There are many different facets to community relations during construction which will be addressed in later blogs. This first blog on the subject concerns the vital role of resident liaison.
It goes without saying that local residents will be more positively engaged with a development team and less critical of it if their locality is kept clean and safe, and that they are provided with timely and adequate information should their daily lives be disrupted.
The following tactics are all regarded as good practice in overseeing community relations:
- The appointment of a community liaison officer is an excellent starting point as this ensures a single point of contact for local residents, a co-ordinated and consistent approach.
- In some cases, this role may be taken on by a Construction Impacts Group or development forum.
- Newsletters, emails, a community relations website and social media, telephone helplines and exhibitions in local community centres have found to be useful in imparting information.
- Face to face and small community group meetings are helpful to speak directly with those individuals affected and respond to their concerns.
- Community liaison panels are a more formal means by which the development team can understand residents’ concerns, but are smaller and more manageable than public meetings.
- A simple means of sharing news about the development is to provide plastic windows in hoardings, enabling local residents to view progress on site. This can also be provided through the use of a webcam or series of photographs, hosted on a website or social media page.
- Other engaging ideas used to encourage local residents to engage with the development team include the creation of community reporters – local people given the opportunity to interview the development team and report back to the community in the form of a newspaper or blog and a regular drop-in café with the incentive of free cake, to encourage direct communication between the construction team and community.
- The local media can be a useful means of providing updates to the wider community and also establishing a positive relationship with a local journalist which can be useful in the case of complaints.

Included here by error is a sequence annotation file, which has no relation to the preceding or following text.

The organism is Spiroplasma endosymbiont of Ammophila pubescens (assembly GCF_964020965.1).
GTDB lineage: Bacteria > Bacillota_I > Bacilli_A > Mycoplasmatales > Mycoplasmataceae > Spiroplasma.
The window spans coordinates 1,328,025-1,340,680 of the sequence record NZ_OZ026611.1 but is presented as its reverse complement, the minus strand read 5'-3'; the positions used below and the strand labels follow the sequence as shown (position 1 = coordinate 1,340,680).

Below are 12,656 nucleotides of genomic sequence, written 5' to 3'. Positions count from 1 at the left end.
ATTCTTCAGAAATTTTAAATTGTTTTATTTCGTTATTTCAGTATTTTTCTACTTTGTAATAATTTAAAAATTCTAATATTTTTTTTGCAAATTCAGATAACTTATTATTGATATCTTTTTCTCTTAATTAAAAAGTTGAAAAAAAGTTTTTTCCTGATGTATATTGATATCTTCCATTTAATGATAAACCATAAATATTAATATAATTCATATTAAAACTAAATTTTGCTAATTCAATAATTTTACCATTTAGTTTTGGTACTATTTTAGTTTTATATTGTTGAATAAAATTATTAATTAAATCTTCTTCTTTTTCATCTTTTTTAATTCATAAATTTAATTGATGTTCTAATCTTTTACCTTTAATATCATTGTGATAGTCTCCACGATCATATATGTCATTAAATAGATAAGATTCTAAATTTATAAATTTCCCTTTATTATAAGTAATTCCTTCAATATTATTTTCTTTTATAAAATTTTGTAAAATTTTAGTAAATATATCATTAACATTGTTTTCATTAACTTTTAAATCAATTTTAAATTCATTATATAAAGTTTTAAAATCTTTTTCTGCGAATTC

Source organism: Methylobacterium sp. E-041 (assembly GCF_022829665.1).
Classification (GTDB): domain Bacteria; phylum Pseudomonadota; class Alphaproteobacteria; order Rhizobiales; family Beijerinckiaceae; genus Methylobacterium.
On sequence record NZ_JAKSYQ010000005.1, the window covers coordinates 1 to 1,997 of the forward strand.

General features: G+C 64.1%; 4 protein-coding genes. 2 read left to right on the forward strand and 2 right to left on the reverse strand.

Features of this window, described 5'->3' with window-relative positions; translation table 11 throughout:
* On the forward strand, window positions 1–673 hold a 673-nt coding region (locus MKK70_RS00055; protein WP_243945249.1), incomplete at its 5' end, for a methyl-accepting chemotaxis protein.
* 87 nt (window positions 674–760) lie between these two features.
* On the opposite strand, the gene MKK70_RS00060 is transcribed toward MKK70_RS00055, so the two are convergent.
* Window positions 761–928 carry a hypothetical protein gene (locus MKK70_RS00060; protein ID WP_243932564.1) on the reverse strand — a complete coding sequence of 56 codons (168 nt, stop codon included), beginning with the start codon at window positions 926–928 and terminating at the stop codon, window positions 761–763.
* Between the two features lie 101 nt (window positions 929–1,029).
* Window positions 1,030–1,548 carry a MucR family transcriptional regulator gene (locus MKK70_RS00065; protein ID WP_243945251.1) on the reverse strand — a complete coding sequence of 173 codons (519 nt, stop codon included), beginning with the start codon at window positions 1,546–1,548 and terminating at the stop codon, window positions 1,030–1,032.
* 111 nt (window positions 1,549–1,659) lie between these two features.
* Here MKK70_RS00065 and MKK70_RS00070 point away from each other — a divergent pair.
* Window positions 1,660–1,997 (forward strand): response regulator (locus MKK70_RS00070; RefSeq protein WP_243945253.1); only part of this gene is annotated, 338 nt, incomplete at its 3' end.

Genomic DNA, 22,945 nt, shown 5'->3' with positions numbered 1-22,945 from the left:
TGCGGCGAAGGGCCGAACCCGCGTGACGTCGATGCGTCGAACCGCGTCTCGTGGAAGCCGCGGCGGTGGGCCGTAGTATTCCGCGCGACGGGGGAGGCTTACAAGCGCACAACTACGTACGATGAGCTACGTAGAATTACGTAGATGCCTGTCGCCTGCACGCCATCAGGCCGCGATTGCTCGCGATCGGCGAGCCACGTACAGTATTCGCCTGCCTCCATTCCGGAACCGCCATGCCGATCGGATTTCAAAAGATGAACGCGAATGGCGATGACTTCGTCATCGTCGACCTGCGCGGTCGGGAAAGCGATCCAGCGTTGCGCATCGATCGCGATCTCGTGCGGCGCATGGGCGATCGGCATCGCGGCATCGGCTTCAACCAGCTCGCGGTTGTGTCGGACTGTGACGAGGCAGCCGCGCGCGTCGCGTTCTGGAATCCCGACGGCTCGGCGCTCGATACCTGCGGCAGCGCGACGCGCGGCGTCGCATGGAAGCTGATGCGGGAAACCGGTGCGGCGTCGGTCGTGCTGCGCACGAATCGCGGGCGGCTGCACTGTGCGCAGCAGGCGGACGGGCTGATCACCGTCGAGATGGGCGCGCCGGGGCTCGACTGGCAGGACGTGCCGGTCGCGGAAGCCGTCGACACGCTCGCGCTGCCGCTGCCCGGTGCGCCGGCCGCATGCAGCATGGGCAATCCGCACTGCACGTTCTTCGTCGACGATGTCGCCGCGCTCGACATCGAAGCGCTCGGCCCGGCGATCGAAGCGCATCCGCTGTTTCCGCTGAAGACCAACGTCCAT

- The development team also has the opportunity to provide a series of events, such as ‘topping out’ a significant building, opening a play area or aspect of infrastructure.
PNPR, through its new brand CommunitiesOnline, recently set up a community relations website for Essential Living’s Berkshire House scheme in Maidenhead.
Essential Living had previously carried out a comprehensive pre-planning consultation using ConsultOnline to run an online consultation alongside an offline consultation.
When planning consent was granted and construction commenced on site, a community relations website was put in place which provides substantial information about the scheme, its design, the construction timetable, the build-to-rent sector , facilities for residents, the site’s history and the team. Construction updates, with images of the development in progress, are posted regularly and as required, and users are invited to register both for construction updates via email and for future lettings availability. Quick links on each page provided help with navigation, while links to Facebook, Twitter and Google + encouraged users to share information.
The website was promoted using the social media accounts set up for the planning consultation and is monitored using Google Analytics.
It’s early days for the Berkshire House website, but there is every indication that this is viewed a very positive initiative in forging a good relationship with the local community.
Penny’s book Public Consultation and Community Involvement in Planning: a twenty-first century guide is published by Routledge in June 2017. Please email Penny to receive notification of its publication.